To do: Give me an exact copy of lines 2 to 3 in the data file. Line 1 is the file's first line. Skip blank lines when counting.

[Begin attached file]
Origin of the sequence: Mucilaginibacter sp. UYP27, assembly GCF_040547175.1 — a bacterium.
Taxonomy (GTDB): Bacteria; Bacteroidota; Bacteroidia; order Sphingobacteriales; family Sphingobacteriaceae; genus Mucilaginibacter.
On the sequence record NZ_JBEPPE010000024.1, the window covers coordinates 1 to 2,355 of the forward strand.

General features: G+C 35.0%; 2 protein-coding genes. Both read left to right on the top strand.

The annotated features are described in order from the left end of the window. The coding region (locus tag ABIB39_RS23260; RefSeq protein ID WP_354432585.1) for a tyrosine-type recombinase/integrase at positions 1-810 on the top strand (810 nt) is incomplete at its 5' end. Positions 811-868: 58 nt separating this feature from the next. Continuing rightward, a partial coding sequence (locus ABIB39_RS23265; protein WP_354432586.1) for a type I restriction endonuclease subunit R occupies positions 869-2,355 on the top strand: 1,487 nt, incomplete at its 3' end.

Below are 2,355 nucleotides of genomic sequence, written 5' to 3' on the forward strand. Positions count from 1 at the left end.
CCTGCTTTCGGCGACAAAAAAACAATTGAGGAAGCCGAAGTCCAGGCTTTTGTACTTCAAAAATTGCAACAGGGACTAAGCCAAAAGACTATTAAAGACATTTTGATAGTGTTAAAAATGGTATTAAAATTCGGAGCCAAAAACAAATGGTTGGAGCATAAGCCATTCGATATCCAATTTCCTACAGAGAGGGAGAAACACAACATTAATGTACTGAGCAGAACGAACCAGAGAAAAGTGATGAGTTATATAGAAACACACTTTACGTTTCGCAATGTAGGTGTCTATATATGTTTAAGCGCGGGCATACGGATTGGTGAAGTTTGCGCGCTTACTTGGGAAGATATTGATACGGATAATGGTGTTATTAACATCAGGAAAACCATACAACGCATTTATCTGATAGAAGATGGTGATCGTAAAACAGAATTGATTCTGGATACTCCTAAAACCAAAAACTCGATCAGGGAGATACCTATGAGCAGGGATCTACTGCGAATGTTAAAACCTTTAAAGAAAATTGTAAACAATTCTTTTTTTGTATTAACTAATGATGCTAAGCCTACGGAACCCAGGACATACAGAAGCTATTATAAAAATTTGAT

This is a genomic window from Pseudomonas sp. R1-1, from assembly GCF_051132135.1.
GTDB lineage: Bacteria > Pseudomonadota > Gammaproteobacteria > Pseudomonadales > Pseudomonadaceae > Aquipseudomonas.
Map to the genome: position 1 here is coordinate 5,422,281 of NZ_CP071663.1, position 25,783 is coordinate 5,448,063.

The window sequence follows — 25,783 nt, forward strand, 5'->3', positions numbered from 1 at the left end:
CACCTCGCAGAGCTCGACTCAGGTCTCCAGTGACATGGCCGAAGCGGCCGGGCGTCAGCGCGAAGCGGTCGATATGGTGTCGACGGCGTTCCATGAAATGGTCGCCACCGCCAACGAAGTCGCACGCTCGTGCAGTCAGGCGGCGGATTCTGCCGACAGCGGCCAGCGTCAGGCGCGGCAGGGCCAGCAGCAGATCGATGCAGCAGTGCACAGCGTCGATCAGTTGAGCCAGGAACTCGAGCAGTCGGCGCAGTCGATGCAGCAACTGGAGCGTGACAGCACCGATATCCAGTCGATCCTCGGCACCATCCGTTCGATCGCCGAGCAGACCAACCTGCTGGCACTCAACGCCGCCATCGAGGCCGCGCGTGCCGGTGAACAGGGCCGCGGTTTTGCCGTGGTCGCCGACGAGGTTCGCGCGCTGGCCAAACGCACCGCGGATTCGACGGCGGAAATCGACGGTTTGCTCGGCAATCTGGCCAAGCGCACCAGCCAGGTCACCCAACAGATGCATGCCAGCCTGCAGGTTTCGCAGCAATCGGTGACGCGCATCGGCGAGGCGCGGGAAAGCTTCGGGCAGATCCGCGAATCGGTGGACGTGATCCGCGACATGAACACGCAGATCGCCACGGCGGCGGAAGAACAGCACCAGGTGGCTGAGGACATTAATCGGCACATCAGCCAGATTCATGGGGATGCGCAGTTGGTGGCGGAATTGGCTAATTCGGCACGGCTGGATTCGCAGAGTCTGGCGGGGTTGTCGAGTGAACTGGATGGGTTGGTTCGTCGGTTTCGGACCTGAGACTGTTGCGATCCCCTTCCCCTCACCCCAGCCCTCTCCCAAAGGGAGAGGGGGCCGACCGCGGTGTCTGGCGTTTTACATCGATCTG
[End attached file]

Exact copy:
Taxonomy (GTDB): Bacteria; Bacteroidota; Bacteroidia; order Sphingobacteriales; family Sphingobacteriaceae; genus Mucilaginibacter.
On the sequence record NZ_JBEPPE010000024.1, the window covers coordinates 1 to 2,355 of the forward strand.